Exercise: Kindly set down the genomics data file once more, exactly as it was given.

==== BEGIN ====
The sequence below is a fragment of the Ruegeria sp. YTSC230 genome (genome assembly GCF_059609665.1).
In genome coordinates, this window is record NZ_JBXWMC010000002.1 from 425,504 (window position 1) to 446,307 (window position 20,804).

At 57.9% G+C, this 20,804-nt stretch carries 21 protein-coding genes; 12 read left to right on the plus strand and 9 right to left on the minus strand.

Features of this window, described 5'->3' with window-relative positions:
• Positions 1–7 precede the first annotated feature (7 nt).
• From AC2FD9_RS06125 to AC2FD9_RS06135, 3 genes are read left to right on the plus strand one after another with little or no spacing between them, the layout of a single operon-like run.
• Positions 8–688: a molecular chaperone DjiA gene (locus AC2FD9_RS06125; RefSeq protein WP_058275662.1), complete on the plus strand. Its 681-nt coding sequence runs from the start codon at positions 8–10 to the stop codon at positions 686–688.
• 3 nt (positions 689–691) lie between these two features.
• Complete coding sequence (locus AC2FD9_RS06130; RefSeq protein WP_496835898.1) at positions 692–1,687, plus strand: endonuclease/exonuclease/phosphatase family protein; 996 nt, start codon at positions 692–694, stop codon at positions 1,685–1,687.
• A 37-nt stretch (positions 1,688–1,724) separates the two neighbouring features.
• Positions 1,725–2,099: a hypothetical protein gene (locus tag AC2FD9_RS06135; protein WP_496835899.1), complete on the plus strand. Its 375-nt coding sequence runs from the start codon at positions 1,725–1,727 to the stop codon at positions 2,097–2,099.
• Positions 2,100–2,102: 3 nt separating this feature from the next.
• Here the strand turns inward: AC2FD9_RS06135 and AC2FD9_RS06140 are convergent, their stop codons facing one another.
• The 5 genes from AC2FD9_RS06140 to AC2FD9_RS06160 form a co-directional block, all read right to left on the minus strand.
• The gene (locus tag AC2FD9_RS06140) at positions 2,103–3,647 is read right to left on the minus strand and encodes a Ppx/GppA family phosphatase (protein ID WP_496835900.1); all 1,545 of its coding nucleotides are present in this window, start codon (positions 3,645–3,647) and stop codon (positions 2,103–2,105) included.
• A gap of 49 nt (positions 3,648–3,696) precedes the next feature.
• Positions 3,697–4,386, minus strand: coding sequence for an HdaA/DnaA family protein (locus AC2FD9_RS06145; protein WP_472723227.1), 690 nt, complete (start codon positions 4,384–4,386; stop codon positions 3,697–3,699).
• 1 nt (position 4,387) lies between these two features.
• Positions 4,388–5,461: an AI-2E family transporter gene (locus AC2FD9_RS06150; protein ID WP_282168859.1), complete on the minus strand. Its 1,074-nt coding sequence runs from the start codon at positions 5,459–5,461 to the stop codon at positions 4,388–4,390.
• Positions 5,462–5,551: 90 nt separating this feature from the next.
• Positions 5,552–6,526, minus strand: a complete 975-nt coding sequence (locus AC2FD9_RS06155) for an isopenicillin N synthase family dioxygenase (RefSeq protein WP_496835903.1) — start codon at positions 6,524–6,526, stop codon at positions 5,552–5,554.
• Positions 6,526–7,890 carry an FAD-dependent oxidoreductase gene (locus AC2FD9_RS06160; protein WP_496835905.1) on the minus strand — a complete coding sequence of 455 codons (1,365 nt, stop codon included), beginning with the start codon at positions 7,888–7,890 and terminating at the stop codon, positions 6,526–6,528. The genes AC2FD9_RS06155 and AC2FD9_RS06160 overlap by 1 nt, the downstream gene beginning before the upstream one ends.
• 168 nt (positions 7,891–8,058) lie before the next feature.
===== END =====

The sequence below is a fragment of the Ruegeria sp. YTSC230 genome (genome assembly GCF_059609665.1).
In genome coordinates, this window is record NZ_JBXWMC010000002.1 from 425,504 (window position 1) to 446,307 (window position 20,804).

At 57.9% G+C, this 20,804-nt stretch carries 21 protein-coding genes; 12 read left to right on the plus strand and 9 right to left on the minus strand.

Features of this window, described 5'->3' with window-relative positions:
• Positions 1–7 precede the first annotated feature (7 nt).
• From AC2FD9_RS06125 to AC2FD9_RS06135, 3 genes are read left to right on the plus strand one after another with little or no spacing between them, the layout of a single operon-like run.
• Positions 8–688: a molecular chaperone DjiA gene (locus AC2FD9_RS06125; RefSeq protein WP_058275662.1), complete on the plus strand. Its 681-nt coding sequence runs from the start codon at positions 8–10 to the stop codon at positions 686–688.
• 3 nt (positions 689–691) lie between these two features.
• Complete coding sequence (locus AC2FD9_RS06130; RefSeq protein WP_496835898.1) at positions 692–1,687, plus strand: endonuclease/exonuclease/phosphatase family protein; 996 nt, start codon at positions 692–694, stop codon at positions 1,685–1,687.
• A 37-nt stretch (positions 1,688–1,724) separates the two neighbouring features.
• Positions 1,725–2,099: a hypothetical protein gene (locus tag AC2FD9_RS06135; protein WP_496835899.1), complete on the plus strand. Its 375-nt coding sequence runs from the start codon at positions 1,725–1,727 to the stop codon at positions 2,097–2,099.
• Positions 2,100–2,102: 3 nt separating this feature from the next.
• Here the strand turns inward: AC2FD9_RS06135 and AC2FD9_RS06140 are convergent, their stop codons facing one another.
• The 5 genes from AC2FD9_RS06140 to AC2FD9_RS06160 form a co-directional block, all read right to left on the minus strand.
• The gene (locus tag AC2FD9_RS06140) at positions 2,103–3,647 is read right to left on the minus strand and encodes a Ppx/GppA family phosphatase (protein ID WP_496835900.1); all 1,545 of its coding nucleotides are present in this window, start codon (positions 3,645–3,647) and stop codon (positions 2,103–2,105) included.
• A gap of 49 nt (positions 3,648–3,696) precedes the next feature.
• Positions 3,697–4,386, minus strand: coding sequence for an HdaA/DnaA family protein (locus AC2FD9_RS06145; protein WP_472723227.1), 690 nt, complete (start codon positions 4,384–4,386; stop codon positions 3,697–3,699).
• 1 nt (position 4,387) lies between these two features.
• Positions 4,388–5,461: an AI-2E family transporter gene (locus AC2FD9_RS06150; protein ID WP_282168859.1), complete on the minus strand. Its 1,074-nt coding sequence runs from the start codon at positions 5,459–5,461 to the stop codon at positions 4,388–4,390.
• Positions 5,462–5,551: 90 nt separating this feature from the next.
• Positions 5,552–6,526, minus strand: a complete 975-nt coding sequence (locus AC2FD9_RS06155) for an isopenicillin N synthase family dioxygenase (RefSeq protein WP_496835903.1) — start codon at positions 6,524–6,526, stop codon at positions 5,552–5,554.
• Positions 6,526–7,890 carry an FAD-dependent oxidoreductase gene (locus AC2FD9_RS06160; protein WP_496835905.1) on the minus strand — a complete coding sequence of 455 codons (1,365 nt, stop codon included), beginning with the start codon at positions 7,888–7,890 and terminating at the stop codon, positions 6,526–6,528. The genes AC2FD9_RS06155 and AC2FD9_RS06160 overlap by 1 nt, the downstream gene beginning before the upstream one ends.
• 168 nt (positions 7,891–8,058) lie before the next feature.